On January 21, 1999, as a result of a merger of G.V. II, Inc. and GV LLC, Grand Victoria was formed. At that time, Grand Victoria received the riverboat as a capital contribution from G.V. II, Inc. and GV LLC. The partners of Grand Victoria (who were the previous owners of G.V. II, Inc.) received no cash or other property in connection with the capital contribution of the riverboat. In 1999, Grand Victoria paid sales tax on the capital contribution of the riverboat, as well as on purchases of: fuel; navigation equipment; maintenance, repair, and safety equipment; tickets; uniforms; supplies for the riverboat pilot house; lighting; bathroom supplies; and heating and air conditioning equipment.
On December 30, 1999, Grand Victoria filed a claim for refund with the Department, seeking a refund of sales tax for 1996 in the amount of $378,239 plus interest. See footnote On March 16, 2000, Grand Victoria filed three more claims for refund with the Department, seeking refunds of sales tax paid for 1997, 1998, and 1999, in the amounts of $326,778, $855,759, and $2,128,013, respectively, plus interest.See footnote In all, Grand Victoria sought $3,688,949 in refunds.
In the fall of 2000, the Department issued two final determinations in which it denied $2,390,871 of Grand Victoria’s claims for the years at issue. Consequently, on September 15, 2000, Grand Victoria initiated an original tax appeal. On October 17, 2002, Grand Victoria filed a motion for summary judgment. On January 14, 2003, the Department filed a cross-motion for summary judgment. The Court held a hearing on both motions on April 22, 2003. Additional facts will be supplied as needed.
ANALYSIS AND OPINION
Standard of Review

This Court hears appeals from denials of refunds by the Department de novo and therefore is not bound by the evidence or the issues raised at the administrative level. Ind. Code § 6-8.1-9-1(d) (Supp. 2002); Chrysler Fin. Co., LLC v. Indiana Dep’t of State Revenue, 761 N.E.2d 909, 911 (Ind. Tax Ct. 2002), review denied. Summary judgment is appropriate only when there are no genuine issues of material fact and the moving party is entitled to judgment as a matter of law. Ind. Trial Rule 56(C). Cross-motions for summary judgment do not alter this standard. Chrysler Fin., 761 N.E.2d at 911.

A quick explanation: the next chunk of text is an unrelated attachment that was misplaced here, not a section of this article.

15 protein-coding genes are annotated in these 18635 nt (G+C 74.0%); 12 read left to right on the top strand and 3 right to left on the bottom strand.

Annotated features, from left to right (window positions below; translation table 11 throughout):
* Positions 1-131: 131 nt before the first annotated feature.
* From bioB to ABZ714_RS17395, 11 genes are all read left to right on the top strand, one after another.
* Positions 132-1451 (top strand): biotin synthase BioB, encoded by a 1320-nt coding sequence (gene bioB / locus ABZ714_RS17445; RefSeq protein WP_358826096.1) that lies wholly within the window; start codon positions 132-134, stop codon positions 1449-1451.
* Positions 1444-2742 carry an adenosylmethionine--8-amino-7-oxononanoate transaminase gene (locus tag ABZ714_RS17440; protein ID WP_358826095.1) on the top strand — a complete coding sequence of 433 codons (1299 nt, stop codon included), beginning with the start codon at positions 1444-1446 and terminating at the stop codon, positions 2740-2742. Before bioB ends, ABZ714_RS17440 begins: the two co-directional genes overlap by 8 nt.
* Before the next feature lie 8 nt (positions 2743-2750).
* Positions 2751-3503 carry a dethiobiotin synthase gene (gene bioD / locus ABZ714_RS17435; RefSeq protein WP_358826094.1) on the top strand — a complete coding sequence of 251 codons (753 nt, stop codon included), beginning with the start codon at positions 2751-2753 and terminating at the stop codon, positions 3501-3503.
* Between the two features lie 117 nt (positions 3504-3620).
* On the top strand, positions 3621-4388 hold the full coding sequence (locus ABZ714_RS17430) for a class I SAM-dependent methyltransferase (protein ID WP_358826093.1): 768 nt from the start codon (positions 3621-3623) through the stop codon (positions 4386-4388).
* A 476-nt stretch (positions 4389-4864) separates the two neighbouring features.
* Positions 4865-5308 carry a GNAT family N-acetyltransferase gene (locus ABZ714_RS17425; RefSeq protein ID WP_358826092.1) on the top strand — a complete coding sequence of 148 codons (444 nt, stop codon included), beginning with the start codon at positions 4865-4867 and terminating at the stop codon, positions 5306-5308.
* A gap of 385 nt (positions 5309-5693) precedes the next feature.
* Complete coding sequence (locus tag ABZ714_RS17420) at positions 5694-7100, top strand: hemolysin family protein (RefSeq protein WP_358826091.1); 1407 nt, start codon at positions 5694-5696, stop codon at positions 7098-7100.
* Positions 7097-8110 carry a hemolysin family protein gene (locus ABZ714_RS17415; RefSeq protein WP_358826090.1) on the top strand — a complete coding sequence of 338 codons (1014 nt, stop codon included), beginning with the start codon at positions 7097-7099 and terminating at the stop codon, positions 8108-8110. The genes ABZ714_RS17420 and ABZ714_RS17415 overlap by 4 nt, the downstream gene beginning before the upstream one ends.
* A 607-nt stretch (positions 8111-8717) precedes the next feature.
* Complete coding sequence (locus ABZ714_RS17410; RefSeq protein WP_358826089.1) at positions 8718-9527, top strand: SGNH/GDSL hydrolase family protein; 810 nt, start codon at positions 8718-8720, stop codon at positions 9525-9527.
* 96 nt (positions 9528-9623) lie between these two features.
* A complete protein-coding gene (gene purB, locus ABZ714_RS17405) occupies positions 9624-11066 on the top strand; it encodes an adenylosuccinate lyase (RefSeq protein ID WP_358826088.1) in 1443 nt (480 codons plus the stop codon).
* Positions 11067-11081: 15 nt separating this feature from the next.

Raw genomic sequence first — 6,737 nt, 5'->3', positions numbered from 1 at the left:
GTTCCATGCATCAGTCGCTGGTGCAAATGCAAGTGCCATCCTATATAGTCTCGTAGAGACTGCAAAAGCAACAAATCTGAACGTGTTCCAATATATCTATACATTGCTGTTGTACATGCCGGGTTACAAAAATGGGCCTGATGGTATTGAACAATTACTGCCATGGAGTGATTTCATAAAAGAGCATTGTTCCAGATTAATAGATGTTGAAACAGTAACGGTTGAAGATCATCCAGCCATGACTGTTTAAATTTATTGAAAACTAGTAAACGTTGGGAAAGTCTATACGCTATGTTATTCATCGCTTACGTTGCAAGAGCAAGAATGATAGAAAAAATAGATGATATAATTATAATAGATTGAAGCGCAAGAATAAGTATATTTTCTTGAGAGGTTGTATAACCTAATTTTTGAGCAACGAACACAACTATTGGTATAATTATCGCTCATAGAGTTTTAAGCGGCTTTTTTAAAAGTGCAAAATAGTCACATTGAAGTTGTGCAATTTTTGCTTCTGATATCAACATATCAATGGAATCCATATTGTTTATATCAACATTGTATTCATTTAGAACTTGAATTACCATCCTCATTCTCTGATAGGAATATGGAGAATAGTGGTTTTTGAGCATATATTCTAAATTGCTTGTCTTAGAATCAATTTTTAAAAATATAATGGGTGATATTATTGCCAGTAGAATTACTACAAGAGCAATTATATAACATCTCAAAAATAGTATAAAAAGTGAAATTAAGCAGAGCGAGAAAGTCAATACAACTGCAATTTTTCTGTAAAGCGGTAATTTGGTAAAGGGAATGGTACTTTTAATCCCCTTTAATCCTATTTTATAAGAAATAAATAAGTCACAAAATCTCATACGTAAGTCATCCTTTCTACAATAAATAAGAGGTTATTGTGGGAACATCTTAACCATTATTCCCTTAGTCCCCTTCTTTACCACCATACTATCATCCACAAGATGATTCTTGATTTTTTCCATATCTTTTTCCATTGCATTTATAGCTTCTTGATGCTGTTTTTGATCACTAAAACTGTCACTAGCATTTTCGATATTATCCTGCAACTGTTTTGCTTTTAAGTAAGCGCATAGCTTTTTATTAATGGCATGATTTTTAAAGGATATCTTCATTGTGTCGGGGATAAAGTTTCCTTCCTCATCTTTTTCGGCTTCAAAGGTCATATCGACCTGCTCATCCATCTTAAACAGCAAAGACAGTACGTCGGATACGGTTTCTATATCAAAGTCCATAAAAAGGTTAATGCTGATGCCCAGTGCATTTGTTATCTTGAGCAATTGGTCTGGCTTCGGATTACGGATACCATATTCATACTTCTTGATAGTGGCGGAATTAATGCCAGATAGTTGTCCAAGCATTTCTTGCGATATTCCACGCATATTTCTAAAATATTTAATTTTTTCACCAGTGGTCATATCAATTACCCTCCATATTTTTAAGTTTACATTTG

Discussion

The Court will first address the issues raised in Grand Victoria’s motion for summary judgment. It will then address the issue raised by the Department in its motion.
I.    Transportation exemption

The first issue is whether Grand Victoria is exempt from sales tax paid on its purchase of personal property and services for the riverboat. Grand Victoria argues that because it transported people by water for consideration, it qualified for the public transportation exemption, which provides, “Transactions involving tangible personal property and services are exempt from [sales] tax, if the person acquiring the property or service directly uses or consumes it in providing public transportation for persons or property.” See footnote Ind. Code § 6-2.5-5-27 (1998). The Department, on the other hand, argues that Grand Victoria is not entitled to the exemption because it does not transport people.
As this Court has previously stated, “it is well-settled that tax exemptions are to be strictly construed against the taxpayer, and the taxpayer bears the burden of proving entitlement to the exemption.” Tri-States Double Cola Bottling Co. v. Indiana Dep’t of State Revenue, 706 N.E.2d 282, 283 (Ind. Tax Ct. 1999) (citation omitted). “However, the Court must avoid reading an exemption provision so narrowly so as to exclude cases rightly falling within the ambit of that exemption provision.” Id. at 284. For purposes of the exemption, the Department has defined “public transportation” as “the movement, transportation, or carrying of persons and/or property for consideration by a common carrier, contract carrier, household goods carrier, carriers of exempt commodities, and other specialized carriers performing public transportation service for compensation by . . . water[.]” Ind. Admin. Code tit. 45, r. 2.2-5-61(b) (2001) (emphasis added). See also Meyer Waste Sys., Inc. v. Indiana Dep’t of State Revenue, 741 N.E.2d 1, 9 (Ind. Tax Ct. 2000) (holding that to qualify for the exemption, the movement, transportation, or carrying must be for consideration), review denied.
The undisputed facts show that during the years at issue, Grand Victoria charged adults $9 to purchase an admission ticket to the riverboat. After passengers boarded the riverboat, it left its dock for a four-hour roundtrip cruise along the Ohio River. Accordingly, Grand Victoria argues that in exchange for valuable consideration, it transported passengers. The Court disagrees.